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18th Century Florida & Gulf Coast Sea Chart

Nice example of the Laurie & Whittle significantly revised and updated edition of Thomas Jefferys' 2-sheet map of Florida and the Gulf Coast, from Jeffreys' West India Atlas.

This edition of the map includes a significantly revised Florida coastline on both the east and west sides of the Florida peninsula. One obvious example in this 1794 edition is the complete reshaping of Lake Mayaco or Spiritu Sano Lagoon with the river system around it and the massive revisions to the Great Sandy Ridge and the addition of George Lake. The St. Johns' River appears for the first time on this 1794 edition.

The extent of the revisions to the chart is probably best illustrated by the significant changes to the Bemini Islands and the Berry Islands, which bear little resemblance to the treatment on the 1775 edition. Similarly Grand Bahama and Abaco Islands have been significantly revised.

Jeffery's map is the earliest obtainable large format map to treat Florida and the Gulf Coast region with such remarkable detail, including soundings and rhumb lines. The map identifies the trade routes then being utilized by the English, Spanish and other maritime sea powers, along the gulf coast past the Florida Keys and through the channel separating Florida from the Bahamas. Several important anchorage points are noted with ships along the coast line. The map shows many early place names, both along the coastline and the interior.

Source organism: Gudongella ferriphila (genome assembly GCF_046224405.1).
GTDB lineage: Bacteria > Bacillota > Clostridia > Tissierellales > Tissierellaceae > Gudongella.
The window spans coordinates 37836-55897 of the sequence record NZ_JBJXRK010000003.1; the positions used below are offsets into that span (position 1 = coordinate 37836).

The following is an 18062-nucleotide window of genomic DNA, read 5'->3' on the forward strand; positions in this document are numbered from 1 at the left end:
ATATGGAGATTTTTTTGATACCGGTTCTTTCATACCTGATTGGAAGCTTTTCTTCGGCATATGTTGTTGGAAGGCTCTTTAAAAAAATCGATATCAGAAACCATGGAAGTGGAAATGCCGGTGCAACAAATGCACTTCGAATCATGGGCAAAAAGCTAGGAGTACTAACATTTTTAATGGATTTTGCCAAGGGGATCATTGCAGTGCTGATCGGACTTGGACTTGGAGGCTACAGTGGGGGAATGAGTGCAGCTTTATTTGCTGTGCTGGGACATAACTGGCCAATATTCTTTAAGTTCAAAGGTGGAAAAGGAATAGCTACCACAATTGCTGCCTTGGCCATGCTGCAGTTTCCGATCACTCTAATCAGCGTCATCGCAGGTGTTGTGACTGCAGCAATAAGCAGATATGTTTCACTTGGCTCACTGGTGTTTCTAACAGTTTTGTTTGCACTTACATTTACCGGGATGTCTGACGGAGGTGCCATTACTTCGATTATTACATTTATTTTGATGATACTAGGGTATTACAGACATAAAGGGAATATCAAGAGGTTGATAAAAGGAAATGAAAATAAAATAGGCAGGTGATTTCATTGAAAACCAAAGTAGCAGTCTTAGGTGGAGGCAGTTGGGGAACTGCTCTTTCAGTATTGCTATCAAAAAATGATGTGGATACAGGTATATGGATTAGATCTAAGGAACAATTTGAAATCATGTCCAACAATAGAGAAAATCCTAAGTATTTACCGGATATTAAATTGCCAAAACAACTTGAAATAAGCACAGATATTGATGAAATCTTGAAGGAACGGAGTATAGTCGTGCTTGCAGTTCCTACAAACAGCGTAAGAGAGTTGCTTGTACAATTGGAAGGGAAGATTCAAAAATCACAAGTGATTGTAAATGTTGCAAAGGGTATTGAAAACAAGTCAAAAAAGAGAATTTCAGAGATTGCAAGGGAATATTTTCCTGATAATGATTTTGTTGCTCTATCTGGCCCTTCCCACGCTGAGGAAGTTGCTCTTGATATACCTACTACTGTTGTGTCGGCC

We offer the map in the second state. The first state does not name the Bay of Spiritu Santo at the mouth of the Mississippi. A note says that the water is shallow with many islands but that little is known about the region. The detail in Florida and the Bahamas is excellent as is the elaborate compass rose and sailing ships.

Jeffreys' West India Atlas was perhaps the single most important work on the region published during the period. It quickly surpassed Mount & Page' s English Pilot, Fourth Book as the primary source of general working charts for the region, by including highly detailed maps of each of the major islands in the Pacific and highly detailed charts of the Coastlines of Florida, the Gulf, Mexico, Central America and the northern Coast of South America.

Stevens & Tree 26(b).
Thomas Jefferys Biography

Thomas Jefferys (ca. 1719-1771) was a prolific map publisher, engraver, and cartographer based in London. His father was a cutler, but Jefferys was apprenticed to Emanuel Bowen, a prominent mapmaker and engraver. He was made free of the Merchant Taylors’ Company in 1744, although two earlier maps bearing his name have been identified. 

Jefferys had several collaborators and partners throughout his career. His first atlas, The Small English Atlas, was published with Thomas Kitchin in 1748-9. Later, he worked with Robert Sayer on A General Topography of North America (1768); Sayer also published posthumous collections with Jefferys' contributions including The American Atlas, The North-American Pilot, and The West-India Atlas

Jefferys was the Geographer to Frederick Prince of Wales and, from 1760, to King George III. Thanks especially to opportunities offered by the Seven Years' War, he is best known today for his maps of North America, and for his central place in the map trade—he not only sold maps commercially, but also imported the latest materials and had ties to several government bodies for whom he produced materials.

Upon his death in 1771, his workshop passed to his partner, William Faden, and his son, Thomas Jr. However, Jefferys had gone bankrupt in 1766 and some of his plates were bought by Robert Sayer (see above). Sayer, who had partnered in the past with Philip Overton (d. 1751), specialized in (re)publishing maps. In 1770, he partnered with John Bennett and many Jefferys maps were republished by the duo.